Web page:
The recent session of the Maryland General Assembly passed House Bill 887, which limits the right of recission belonging to purchasers of a new condominium units. The measure, which takes effect October 1, 2011, amends Section 11-126(e) of the Maryland Condominium Act. That statute gives new condominium purchasers the right to rescind their contracts after receiving certain condominium documents, or if the documents are amended after execution of the sales contract. The new law requires purchasers who receive amended condominium documents to demonstrate that they have a right to approve the amendment, and that the amendment “materially and adversely” affects their rights. The purchaser’s reasons must be stated in writing.
Under current law, a purchaser of a new condominium unit has an absolute right to rescind their sales contract within 15 days after receiving the documents and information required to be provided to all new condominium purchasers. The purchaser is not required to state any reasons for the rescission. Section 11-126(b) contains the long list of materials that must be furnished to a new condominium purchaser, which are normally part of the Public Offering Statement for the condominium. Under Section 11-126(d), the material provided cannot be amended “without the approval of the purchaser if the amendment would affect materially the rights of purchaser. There is are exceptions for amendments required by a governmental authority or public utility, or “if the amendment is made as result of actions beyond the control of the vendor or in the ordinary course of affairs of the council of unit owners.” In the event of an amendment, the purchaser has a right to rescind the contract with 5 days of receipt of the amendment.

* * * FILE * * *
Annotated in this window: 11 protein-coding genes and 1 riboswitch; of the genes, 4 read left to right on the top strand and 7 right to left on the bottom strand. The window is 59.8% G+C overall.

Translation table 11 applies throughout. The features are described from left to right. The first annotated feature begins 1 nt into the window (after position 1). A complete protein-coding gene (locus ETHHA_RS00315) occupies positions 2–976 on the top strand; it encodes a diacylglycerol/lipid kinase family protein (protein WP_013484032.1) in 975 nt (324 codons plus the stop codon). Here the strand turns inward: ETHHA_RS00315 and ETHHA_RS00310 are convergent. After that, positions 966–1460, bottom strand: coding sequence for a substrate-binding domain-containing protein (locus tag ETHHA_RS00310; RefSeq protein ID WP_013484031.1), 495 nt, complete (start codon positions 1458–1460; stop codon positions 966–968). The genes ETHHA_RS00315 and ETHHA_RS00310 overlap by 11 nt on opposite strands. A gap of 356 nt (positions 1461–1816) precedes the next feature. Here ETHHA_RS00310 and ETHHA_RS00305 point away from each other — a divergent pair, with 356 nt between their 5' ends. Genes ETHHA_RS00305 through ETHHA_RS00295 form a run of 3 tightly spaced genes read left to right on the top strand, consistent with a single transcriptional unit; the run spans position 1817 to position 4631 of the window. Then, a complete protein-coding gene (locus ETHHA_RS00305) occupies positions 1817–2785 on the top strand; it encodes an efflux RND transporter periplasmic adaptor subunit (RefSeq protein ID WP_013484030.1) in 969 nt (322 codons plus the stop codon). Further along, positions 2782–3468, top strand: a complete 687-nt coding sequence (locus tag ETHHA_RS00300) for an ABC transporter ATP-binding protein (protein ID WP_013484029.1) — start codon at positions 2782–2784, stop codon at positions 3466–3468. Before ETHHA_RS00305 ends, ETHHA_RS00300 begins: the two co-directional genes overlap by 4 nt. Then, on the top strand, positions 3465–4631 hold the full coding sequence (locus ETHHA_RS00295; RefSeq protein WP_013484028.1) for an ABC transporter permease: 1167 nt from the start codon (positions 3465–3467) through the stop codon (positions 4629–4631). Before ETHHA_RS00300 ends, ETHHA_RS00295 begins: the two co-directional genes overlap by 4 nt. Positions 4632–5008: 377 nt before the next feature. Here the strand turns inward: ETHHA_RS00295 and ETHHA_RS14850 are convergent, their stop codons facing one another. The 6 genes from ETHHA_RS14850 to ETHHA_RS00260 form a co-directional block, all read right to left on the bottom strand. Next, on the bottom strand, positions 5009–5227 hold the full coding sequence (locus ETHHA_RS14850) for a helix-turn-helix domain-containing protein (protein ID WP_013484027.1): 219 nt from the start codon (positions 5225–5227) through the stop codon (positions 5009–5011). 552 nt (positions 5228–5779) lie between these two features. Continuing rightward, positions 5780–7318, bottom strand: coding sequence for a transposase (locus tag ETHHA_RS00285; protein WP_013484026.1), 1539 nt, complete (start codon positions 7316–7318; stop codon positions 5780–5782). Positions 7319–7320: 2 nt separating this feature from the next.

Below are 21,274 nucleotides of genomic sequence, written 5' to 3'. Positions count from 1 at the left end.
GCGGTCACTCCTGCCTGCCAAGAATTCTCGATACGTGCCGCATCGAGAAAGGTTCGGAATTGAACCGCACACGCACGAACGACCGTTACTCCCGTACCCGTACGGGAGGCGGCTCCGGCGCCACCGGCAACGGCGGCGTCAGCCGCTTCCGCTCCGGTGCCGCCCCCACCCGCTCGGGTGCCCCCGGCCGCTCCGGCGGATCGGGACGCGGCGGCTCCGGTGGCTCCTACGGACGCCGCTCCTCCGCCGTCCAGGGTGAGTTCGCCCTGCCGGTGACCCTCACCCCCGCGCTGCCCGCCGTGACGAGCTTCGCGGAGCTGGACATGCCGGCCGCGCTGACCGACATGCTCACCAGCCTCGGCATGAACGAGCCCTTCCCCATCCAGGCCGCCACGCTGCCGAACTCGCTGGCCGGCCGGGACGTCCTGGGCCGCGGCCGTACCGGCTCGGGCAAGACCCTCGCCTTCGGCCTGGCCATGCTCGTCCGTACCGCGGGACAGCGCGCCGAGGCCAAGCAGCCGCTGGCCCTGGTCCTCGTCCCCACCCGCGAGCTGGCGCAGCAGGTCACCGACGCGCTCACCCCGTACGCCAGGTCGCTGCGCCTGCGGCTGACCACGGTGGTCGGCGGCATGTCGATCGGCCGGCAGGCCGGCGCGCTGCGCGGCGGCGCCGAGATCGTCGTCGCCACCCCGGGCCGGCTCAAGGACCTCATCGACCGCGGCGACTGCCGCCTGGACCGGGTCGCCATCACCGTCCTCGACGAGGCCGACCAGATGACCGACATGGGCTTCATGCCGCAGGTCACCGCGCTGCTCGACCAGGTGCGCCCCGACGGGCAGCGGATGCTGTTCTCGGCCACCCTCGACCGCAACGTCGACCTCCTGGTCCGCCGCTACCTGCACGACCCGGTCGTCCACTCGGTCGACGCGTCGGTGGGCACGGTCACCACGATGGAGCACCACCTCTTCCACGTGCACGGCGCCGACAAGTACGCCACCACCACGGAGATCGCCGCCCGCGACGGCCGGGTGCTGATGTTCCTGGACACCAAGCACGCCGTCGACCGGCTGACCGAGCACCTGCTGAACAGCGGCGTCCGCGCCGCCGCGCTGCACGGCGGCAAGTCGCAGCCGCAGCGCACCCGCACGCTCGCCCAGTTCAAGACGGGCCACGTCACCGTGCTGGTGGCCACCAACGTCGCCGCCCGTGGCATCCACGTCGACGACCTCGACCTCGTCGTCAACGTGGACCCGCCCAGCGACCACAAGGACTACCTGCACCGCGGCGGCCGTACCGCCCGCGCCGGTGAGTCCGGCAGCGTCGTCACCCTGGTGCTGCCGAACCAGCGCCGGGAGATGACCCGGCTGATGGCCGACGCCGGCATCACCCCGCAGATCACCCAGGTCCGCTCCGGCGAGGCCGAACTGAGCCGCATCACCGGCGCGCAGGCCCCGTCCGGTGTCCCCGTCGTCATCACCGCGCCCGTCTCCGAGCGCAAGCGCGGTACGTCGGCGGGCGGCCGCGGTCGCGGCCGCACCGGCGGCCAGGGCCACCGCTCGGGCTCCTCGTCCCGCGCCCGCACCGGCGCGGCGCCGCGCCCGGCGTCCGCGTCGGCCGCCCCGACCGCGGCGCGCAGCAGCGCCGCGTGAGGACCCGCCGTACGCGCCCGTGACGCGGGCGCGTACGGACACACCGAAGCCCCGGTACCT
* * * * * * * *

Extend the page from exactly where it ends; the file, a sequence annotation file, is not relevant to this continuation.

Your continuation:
Under the new law, purchaser maintain their right to rescind after receiving the required documents, and may still do so without stating a reason. However, a purchaser seeking to rescind after an amendment of the documents must state reasons in writing showing that (1) that they have approval right; that is, that the amendment is not within one of the exceptions that do not require purchaser approval; and (2) that “the amendment affects materially and adversely the rights of the purchaser.